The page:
One way or another, the freedom to dispose of property by will has been subject to varying degrees of control for centuries. Some of the earliest regulations of wills have been traced as far back to Rome, circa 450 BCE.1
Ancient Romans pierced their wills, tying them with ribbon and adding their stelae.2 On the left-hand tablet were listed the names of the primary heirs and on the right-hand side tablet were those of the beneficiaries. Emperor Nero established this method to prevent forgery of wills.1
The Ancient Greeks signed and sealed their wills in the presence of a magistrate, then deposited them at a public office. Solon, a great lawmaker and poet, introduced the practice in Athens in the sixth century BCE.2
Ancient Greek lawmaker Solon – introducing freedom of choice in testation
It is interesting to note that Solon made significant changes to the law dealing with wills. Up until his time, a person’s property on death was kept within the family. Even if a man had no children, and therefore no heirs, he was not able to choose who might inherit his wealth outside the family unit.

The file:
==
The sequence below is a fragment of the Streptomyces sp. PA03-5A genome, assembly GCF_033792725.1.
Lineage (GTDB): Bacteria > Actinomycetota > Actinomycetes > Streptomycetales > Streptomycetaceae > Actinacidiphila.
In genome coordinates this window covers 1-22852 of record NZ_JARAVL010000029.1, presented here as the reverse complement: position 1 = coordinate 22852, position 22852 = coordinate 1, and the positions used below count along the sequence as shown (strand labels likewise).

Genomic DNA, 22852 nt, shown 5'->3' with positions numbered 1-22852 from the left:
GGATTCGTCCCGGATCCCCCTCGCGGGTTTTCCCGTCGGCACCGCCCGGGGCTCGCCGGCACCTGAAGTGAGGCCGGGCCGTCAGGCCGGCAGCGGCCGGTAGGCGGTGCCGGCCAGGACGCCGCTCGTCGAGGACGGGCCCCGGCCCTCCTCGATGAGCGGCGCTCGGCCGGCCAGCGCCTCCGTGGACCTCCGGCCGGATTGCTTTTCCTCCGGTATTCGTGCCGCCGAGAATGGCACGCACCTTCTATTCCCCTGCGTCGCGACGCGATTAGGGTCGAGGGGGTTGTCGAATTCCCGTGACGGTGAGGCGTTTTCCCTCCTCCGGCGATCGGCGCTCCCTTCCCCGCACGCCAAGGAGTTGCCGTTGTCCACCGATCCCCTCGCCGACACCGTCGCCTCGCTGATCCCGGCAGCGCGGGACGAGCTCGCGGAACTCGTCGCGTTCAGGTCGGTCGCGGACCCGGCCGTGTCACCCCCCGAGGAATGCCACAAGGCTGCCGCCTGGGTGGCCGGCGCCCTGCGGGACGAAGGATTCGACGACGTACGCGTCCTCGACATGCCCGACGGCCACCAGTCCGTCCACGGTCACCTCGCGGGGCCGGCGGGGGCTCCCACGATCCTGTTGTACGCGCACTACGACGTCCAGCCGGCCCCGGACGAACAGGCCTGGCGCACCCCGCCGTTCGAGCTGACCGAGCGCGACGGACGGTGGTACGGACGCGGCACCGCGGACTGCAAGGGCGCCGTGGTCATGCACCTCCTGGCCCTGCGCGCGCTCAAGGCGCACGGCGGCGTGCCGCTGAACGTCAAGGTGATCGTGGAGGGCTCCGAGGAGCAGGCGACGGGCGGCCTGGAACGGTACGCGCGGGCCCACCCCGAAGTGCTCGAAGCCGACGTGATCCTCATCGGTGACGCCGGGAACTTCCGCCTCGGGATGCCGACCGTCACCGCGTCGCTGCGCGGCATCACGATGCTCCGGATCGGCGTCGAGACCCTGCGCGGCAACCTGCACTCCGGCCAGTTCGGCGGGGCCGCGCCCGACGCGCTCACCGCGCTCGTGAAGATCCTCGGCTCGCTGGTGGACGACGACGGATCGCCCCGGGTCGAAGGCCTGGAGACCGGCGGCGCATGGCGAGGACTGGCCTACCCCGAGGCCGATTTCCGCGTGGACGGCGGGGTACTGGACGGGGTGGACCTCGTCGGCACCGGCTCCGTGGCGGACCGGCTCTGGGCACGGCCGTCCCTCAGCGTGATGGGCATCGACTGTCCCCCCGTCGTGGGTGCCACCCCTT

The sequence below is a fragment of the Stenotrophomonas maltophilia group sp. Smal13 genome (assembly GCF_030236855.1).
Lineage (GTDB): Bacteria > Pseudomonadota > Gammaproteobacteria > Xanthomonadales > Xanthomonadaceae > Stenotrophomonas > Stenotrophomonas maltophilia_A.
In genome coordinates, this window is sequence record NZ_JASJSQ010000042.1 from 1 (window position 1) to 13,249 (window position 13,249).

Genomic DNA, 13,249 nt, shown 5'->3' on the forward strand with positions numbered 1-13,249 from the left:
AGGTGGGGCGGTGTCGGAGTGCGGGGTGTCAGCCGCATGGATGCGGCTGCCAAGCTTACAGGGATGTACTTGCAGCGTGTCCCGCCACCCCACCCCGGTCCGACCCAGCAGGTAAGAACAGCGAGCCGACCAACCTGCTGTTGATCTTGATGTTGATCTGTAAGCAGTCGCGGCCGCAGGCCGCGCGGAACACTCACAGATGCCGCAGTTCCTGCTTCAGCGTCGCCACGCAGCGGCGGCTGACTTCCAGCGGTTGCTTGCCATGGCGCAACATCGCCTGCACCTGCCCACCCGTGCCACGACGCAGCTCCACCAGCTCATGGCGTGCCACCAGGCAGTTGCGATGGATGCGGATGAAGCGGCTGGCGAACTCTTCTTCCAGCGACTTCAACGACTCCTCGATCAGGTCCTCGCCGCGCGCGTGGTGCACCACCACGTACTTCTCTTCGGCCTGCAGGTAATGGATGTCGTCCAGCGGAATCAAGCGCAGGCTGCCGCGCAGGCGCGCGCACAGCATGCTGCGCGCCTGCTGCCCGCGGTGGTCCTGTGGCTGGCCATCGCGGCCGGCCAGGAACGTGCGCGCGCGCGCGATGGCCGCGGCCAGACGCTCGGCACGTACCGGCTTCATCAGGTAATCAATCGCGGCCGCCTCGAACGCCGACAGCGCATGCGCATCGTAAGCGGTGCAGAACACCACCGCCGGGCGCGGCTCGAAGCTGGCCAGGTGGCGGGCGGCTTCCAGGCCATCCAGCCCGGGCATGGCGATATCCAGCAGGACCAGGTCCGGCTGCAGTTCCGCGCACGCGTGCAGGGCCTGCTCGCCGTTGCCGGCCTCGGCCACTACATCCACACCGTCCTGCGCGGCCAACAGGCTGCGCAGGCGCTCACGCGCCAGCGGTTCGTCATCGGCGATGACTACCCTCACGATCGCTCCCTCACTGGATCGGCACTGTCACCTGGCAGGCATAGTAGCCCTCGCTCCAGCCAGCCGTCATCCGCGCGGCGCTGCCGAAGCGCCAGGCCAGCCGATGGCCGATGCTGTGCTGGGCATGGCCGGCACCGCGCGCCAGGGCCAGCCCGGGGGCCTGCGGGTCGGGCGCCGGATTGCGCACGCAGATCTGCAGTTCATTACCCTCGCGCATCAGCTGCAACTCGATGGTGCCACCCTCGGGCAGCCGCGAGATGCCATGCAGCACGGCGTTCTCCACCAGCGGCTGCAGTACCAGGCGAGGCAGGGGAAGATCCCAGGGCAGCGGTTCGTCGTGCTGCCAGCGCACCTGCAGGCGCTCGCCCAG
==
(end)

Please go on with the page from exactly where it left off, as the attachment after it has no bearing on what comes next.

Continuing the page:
Solon reformed the position to some extent by allowing men with no children, and so no obligation to provide, to dispose of their property to persons of their choice. Plutarch, later writing about Solon’s law reforms, thought this showed that Solon recognised the value of friendship above family ties. In effect, Plutarch said, this made a man’s property and possessions his own to deal with how he wished.3 It is a fore-runner to the concept of testamentary freedom underpinning out succession law today.
However Solon did place conditions on this new freedom of disposition. Any gifts by will made under the influence of sickness, drugs, imprisonment were disallowed. Similarly any bequests made under pressure, threats or coercion by a wife, or anyone else, were likewise invalid.3 Plutarch notes that Solon viewed such behaviour as undesirable.
Preventing elaborate grave monuments in Athens
Grave monuments soon became more intricate and detailed so that eventually in 317 or 308 BC, when Demetrius of Phalerum was governing Athens, he introduced laws to prohibit elaborate grave monuments.4
1. Frank Thomas, Last will and testament: wills, ancient and modern, 1972.
2. A stela is a rectangular shaped stone slab, bearing a carved inscription for commemorative purposes.
3. Plutarch & I Scott-Kilvert, (translator), The rise and fall of Athens: nine Greek lives, 1960, Penguin Books, p 63.
4. From an inscription at the Kerameikos Cemetery site, Athens, Greece.
7 September 2014